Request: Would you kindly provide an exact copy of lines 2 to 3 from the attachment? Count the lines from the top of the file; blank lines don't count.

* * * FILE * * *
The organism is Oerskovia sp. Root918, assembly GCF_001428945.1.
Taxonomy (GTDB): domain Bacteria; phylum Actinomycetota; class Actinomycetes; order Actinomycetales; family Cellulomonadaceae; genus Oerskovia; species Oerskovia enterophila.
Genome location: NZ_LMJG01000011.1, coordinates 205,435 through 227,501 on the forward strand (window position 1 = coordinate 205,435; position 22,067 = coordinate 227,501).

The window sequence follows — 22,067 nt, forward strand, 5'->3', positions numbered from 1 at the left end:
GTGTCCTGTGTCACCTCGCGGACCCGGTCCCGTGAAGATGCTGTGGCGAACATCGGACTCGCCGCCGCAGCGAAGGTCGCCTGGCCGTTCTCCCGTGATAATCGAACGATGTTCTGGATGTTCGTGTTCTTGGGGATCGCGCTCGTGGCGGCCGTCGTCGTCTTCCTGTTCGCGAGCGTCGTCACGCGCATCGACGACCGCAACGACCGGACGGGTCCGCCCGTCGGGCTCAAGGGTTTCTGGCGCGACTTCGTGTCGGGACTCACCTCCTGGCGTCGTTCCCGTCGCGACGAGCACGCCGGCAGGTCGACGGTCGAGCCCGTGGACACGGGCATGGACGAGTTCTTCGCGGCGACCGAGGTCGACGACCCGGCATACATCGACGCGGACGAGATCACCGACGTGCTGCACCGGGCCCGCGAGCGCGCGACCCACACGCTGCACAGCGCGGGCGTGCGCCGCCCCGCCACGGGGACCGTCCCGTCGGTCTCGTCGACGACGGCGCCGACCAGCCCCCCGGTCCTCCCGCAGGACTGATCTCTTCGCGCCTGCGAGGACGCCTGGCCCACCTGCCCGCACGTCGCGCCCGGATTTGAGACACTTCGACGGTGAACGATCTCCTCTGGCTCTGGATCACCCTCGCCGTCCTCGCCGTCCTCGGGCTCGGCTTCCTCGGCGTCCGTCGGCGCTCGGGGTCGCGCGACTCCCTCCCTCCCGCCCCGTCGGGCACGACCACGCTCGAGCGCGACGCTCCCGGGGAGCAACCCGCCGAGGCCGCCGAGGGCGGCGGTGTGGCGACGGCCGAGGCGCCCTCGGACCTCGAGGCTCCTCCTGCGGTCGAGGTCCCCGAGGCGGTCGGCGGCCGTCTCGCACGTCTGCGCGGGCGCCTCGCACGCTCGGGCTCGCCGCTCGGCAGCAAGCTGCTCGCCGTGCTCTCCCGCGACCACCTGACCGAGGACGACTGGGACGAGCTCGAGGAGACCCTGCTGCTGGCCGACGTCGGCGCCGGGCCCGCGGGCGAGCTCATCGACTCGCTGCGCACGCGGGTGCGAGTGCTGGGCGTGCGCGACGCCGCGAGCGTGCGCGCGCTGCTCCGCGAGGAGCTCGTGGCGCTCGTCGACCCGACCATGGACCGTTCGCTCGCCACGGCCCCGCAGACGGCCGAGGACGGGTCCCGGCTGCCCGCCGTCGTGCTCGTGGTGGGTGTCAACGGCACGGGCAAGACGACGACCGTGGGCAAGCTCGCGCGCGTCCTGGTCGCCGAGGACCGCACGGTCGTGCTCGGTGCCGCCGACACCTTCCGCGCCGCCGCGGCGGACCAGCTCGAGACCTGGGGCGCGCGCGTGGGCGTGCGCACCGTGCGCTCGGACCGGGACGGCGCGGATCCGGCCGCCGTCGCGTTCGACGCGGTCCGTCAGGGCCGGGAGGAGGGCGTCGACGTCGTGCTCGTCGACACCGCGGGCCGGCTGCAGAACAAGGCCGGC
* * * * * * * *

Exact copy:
Taxonomy (GTDB): domain Bacteria; phylum Actinomycetota; class Actinomycetes; order Actinomycetales; family Cellulomonadaceae; genus Oerskovia; species Oerskovia enterophila.
Genome location: NZ_LMJG01000011.1, coordinates 205,435 through 227,501 on the forward strand (window position 1 = coordinate 205,435; position 22,067 = coordinate 227,501).